Understanding Others and Building Trust

WRITTEN September 15, 2022 Author: Patricia McCormack

Today the focus is going to be about building trust through understanding the style and the behaviors of co-workers, direct reports, and supervisors.

We have talked before about developing deeper rapport. As a leader, it is important to create a bond, a rapport, a relationship with the people you are leading.

Here are some steps necessary to approach and build trust in others:

Understand Yourself To Better Relate With Others

Gaining self knowledge is a skill. It is not easy but it is definitely worth the effort to learn. We need understanding to communicate effectively. However, it is more difficult to figure out others, if you don’t know yourself in the first place. Learn about your attitudes, beliefs, and values and how they influence your decisions. Use that to see the perspective of other people, to know their attitudes, beliefs, and values. With that knowledge comes understanding.

Ask Questions To Avoid Misunderstanding

People want to be heard, not just told. When you ask someone a question, and they respond, they are thinking and engaging. Listening skills are priceless for building trust. Engaged people are always growing, developing, and learning. And if you are a leader, isn’t it better to make sure the right questions get answered, instead of only providing your answer? Only through questions and open communication will you get the whole answer and clarity.

Notice Body Language

Pay attention to non-verbal cues, such as facial expressions and hand gestures. Notice your own body language, as well as that of others. Eye contact, good posture, and smiling go a long way to making people feel confident and more trusting.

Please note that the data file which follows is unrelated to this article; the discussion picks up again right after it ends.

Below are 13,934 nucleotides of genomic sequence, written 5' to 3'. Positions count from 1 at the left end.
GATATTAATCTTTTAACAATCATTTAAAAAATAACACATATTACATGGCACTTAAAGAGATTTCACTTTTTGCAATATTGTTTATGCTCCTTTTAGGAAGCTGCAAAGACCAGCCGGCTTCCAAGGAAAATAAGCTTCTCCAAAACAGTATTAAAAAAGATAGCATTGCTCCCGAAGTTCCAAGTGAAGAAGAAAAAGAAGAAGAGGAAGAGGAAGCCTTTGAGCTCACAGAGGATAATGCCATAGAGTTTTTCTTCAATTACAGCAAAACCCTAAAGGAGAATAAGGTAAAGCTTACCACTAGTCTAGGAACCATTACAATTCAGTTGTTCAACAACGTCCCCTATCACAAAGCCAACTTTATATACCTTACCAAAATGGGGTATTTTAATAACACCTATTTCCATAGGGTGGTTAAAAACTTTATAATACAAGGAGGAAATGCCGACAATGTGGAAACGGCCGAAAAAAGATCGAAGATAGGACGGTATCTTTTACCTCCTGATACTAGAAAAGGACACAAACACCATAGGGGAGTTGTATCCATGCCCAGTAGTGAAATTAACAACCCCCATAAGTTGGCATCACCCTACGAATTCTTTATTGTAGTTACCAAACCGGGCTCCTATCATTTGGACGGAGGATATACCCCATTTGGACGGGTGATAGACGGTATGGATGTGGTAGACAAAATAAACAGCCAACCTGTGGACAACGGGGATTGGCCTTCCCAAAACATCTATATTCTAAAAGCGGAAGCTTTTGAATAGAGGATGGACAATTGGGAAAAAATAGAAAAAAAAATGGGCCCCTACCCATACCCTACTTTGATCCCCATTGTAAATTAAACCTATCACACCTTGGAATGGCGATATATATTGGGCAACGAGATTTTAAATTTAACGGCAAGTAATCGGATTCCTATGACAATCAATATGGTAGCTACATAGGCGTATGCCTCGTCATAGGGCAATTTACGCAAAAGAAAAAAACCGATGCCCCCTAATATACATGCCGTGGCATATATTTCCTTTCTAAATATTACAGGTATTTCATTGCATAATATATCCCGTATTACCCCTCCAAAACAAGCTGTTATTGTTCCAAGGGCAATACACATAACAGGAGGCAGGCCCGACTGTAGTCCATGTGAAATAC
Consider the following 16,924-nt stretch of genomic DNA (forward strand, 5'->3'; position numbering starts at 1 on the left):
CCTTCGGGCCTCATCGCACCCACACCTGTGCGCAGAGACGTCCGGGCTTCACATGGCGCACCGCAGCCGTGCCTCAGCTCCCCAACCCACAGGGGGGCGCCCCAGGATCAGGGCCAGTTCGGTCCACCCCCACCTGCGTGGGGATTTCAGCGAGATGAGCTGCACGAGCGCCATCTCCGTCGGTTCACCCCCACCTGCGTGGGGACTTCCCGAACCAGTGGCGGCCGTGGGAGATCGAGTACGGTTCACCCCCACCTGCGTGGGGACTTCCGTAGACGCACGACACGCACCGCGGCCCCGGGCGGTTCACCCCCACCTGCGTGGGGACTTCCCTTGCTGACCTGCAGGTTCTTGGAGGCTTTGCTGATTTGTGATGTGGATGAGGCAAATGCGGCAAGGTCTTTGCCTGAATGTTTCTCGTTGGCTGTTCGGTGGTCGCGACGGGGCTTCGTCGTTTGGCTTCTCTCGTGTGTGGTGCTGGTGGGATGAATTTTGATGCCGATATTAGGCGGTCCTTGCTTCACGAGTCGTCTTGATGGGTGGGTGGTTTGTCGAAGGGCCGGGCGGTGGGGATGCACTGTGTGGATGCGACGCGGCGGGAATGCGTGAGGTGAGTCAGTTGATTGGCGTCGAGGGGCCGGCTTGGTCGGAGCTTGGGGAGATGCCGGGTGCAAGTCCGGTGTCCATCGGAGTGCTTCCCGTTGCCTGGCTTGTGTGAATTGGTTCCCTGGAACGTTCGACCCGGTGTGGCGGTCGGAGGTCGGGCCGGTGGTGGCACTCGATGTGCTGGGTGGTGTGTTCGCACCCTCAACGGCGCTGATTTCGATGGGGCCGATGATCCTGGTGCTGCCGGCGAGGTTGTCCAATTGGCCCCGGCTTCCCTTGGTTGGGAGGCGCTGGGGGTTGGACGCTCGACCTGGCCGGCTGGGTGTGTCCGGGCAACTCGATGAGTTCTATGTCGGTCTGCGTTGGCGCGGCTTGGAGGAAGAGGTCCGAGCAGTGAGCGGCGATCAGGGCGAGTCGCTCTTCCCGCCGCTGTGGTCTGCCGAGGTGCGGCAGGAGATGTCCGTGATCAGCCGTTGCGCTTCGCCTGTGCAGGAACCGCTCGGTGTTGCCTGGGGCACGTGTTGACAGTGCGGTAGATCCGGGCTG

”What is in it for me?“

In every relationship there is give and take on the road to building trust. Of course each party has their own needs, and wants their own results from every interaction. Trust and rapport is built when each party is accepting and supportive of the needs of the other.

You want the staff to work overtime? What is in it for them? Greater success? Overtime pay?
You need a client to pay extra for a service? What are they getting for that increase?

Make sure to communicate benefits for their actions.

It is important to not to miss those opportunities to build and grow trust in the workplace. Strive to understand your own actions so that you may better interpret and navigate the actions and motivations of others. Use listening and observation skills to strengthen relationships and you will see results.

This information is from the Improving Communications Leadership and Staff Development training classes curriculum. If you’re looking for ways to improve your overall communication skills, register for one of our upcoming public classes.

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